Title: Wolcen: Lords of Mayhem
Available On: PC
Developer: Wolcen Studio
Genre: Isometric Action RPG
Official Site: www.umbragame.com
Release Date: 24 March 2016
Where to Buy: Steam
I nearly always looks at early access games somewhat askance. While there have been a few pieces here and there that have proven themselves to be worth an investment, often you will find the genre full of shovelware and half-baked, half-completed ideas that will never truly come to fruition. While games like Kerbal Space Program and Project Zomboid set the bar very high for those who want to fund development in this way, you still see a fair number of games that are stepping up to the plate.
And Wolcen: Lords of Mayhem appears to be one of them.
Still very early on in its development, Wolcen: Lords of Mayhem has a lot going for it. An isometric RPG in the same vein as Diablo and its contemporaries. Set in a fantasy land of magic and mayhem, this title is still very much in the works but already has a fair few solid mechanics. Combat, dialogue, questing and exploration all feature in the open-world, though there isn’t too much to actively keep dragging you back to the game once you have experienced everything the title has to offer so far. The story, such as it is, is very basic and poorly-written, but is likely to be a placeholder – the game is, after all, still in an early alpha stage. What you do get to experience by buying in at this point, however, is the gameplay, which has some serious potential.
The tutorial, while basic and certainly in need of some polish, takes you through the various mechanics of the game such as learning magic from books, how to use skills and efficiently use the equipment. One of the more interesting things you learn at this point is that there are no classes. Your abilities level up as you use them, and there are no class restrictions on equipment, you just have to have the right stats to use them.
In other words, if you want to be a dual-wielding warrior-wizard, wearing leather armor, you can. This works well with the loot-centric reward system that this and other games of its type have, allowing you to swap out your equipment on the fly or try something entirely new without having to re-roll an entire character. The skills are similar, allowing you to mix and match your abilities as much as you like. It reminds me somewhat of Path of Exile, but to an even greater degree of freedom.
Using these abilities is pretty fun too, with each fulfilling a different gameplay function – single target boss-smashing swipes, crowd control lightning as well as dodges and rolls. Speaking of which, the game also features an active dodge mechanic, giving you the chance to get out of combat and remain agile. It makes the player pay far more attention to their positioning. However, the abilities themselves can sometimes not work as intended and enemies have their own skills that can be infuriating to deal with, such as stun locks which have no place in any PvE game. When the combat does work, on the other hand, it is fluid, visceral, extraordinarily fun and has made me exclaim with glee more than once after sending a group of enemies flying across the screen.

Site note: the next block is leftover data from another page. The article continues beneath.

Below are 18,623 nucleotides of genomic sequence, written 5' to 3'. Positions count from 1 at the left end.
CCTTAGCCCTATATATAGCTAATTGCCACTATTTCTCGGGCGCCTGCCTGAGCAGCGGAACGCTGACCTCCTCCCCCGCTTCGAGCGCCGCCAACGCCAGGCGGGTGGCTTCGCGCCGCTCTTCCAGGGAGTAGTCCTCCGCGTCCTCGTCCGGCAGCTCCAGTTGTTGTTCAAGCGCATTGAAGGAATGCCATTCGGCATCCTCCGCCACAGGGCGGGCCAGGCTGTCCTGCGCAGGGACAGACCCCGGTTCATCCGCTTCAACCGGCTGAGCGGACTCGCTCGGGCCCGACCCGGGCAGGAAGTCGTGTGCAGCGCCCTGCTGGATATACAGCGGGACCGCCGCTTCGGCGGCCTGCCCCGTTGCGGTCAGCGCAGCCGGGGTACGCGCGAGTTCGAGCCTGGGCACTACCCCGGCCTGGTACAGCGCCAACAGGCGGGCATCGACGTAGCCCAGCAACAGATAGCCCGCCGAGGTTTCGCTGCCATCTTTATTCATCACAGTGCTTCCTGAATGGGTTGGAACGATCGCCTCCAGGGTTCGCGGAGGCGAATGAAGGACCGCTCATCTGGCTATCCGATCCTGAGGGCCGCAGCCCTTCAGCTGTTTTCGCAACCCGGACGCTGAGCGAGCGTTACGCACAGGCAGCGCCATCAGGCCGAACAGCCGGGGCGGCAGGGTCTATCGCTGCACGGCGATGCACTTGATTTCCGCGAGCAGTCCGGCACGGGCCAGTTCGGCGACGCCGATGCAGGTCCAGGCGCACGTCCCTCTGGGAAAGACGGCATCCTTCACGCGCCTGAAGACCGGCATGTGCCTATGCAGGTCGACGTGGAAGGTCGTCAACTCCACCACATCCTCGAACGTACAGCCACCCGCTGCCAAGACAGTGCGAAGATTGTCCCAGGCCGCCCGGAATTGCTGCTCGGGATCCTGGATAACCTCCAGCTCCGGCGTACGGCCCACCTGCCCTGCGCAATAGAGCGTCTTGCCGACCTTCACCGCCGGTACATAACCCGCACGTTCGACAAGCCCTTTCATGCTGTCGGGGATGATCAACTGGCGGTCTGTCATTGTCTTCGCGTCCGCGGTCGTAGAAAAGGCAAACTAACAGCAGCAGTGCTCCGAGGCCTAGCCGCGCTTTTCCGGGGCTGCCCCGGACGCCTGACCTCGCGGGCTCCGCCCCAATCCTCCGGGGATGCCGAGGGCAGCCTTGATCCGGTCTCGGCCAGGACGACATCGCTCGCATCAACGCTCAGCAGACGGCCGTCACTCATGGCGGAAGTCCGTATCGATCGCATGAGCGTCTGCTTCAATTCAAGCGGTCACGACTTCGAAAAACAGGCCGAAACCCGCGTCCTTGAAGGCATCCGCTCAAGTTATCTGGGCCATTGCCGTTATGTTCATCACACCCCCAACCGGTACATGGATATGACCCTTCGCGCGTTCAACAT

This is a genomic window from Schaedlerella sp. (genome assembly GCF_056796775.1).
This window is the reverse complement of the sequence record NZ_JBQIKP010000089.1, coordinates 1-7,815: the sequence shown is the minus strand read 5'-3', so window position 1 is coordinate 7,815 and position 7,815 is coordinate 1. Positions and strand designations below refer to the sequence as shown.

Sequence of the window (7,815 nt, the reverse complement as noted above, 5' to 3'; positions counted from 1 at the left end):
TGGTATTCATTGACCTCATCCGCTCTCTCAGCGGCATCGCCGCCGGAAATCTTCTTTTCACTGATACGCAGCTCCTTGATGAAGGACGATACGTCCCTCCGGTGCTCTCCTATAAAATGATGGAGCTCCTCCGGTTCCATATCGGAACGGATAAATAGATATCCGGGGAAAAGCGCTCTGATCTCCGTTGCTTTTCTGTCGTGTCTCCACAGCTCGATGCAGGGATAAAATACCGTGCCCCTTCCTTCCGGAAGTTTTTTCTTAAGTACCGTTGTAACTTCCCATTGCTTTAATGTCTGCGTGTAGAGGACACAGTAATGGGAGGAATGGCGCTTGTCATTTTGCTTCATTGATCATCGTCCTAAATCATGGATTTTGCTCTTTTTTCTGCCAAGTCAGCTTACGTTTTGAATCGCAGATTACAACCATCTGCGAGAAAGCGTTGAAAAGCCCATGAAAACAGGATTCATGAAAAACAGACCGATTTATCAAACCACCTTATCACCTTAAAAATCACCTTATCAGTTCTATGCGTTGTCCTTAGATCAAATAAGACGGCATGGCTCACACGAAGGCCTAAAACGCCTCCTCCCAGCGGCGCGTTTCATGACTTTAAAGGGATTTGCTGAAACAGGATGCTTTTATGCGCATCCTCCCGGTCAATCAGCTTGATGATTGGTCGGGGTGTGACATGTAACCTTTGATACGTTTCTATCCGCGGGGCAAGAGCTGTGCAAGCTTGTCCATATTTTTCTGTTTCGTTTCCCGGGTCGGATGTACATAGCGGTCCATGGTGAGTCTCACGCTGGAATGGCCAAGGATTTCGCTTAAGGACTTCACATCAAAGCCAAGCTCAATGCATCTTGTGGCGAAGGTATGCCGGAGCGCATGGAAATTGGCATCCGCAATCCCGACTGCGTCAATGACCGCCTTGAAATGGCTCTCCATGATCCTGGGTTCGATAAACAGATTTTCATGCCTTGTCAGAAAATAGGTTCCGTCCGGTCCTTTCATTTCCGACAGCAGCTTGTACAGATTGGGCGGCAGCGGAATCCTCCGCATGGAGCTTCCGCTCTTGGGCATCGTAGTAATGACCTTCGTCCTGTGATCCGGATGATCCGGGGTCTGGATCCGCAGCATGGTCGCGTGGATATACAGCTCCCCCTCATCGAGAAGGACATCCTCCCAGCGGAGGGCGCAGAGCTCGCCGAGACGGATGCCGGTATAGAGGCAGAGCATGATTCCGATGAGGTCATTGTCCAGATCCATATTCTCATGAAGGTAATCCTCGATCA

One particularly interesting feature is that of environmental synergy. If you cast lightning in water, it has far more of an effect, while fire spells in a similar environment are quite literally dampened. This makes your environments far more than just scenery. They have a real effect on how well you play the game, as well as the effectiveness of your current character build. The fact that they are absolutely stunning is an added bonus.
Other than the scenery, the graphical offering of Wolcen: Lords of Mayhem is pretty solid. Magic effects, in particular, are very pleasant though the accompanying audio is a little lackluster. However, all of the textures, models and audio are placeholders for the time being – in the current build, they serve their purpose well enough, though it is a little jarring at times to have all the enemies look and sound very much the same. As soon as the necromancers and the orcs, for example, start looking significantly different, the game will be on its way to real completion. In the mean time, however, you will find yourself encountering a number of similar-looking enemies that then surprise you with unexpected abilities.
Wolcen: Lords of Mayhem is still in very early stages. It lacks a number of the promised features but never tries to shy away from how young it is. Even NPCs in the game reference how the shop isn’t open yet, or how areas aren’t yet available, and one or two even quip how they all look and sound the same. It’s a nice, honest touch to an early access game, and rather than trying to cover up how lacking in content the title is so far, the developers have embraced it and been as transparent as possible. When we are often inundated with shady early access titles with few if any updates, this honesty is a great change of pace. I look very forward to seeing what happens to this budding game and hope to see more of the advanced features such as player housing and randomly generated dungeons.
- Gameplay: Classic Diablo-esque combat.
- Graphics: Solid textures, great physics, and gorgeous magic effects
- Sound: Still needs some work, full of placeholders
- Presentation: The seed of something really fantastic
- Good magic visuals
- Solid world built already
- Interesting combat
- Lots of potential
- Open and honest devs
- Still buggy
- Not much content
- Some features don't work well yet
A serial hobbyist, Jack loves everything from blacksmithing to brewing – and, of course, the occasional video game.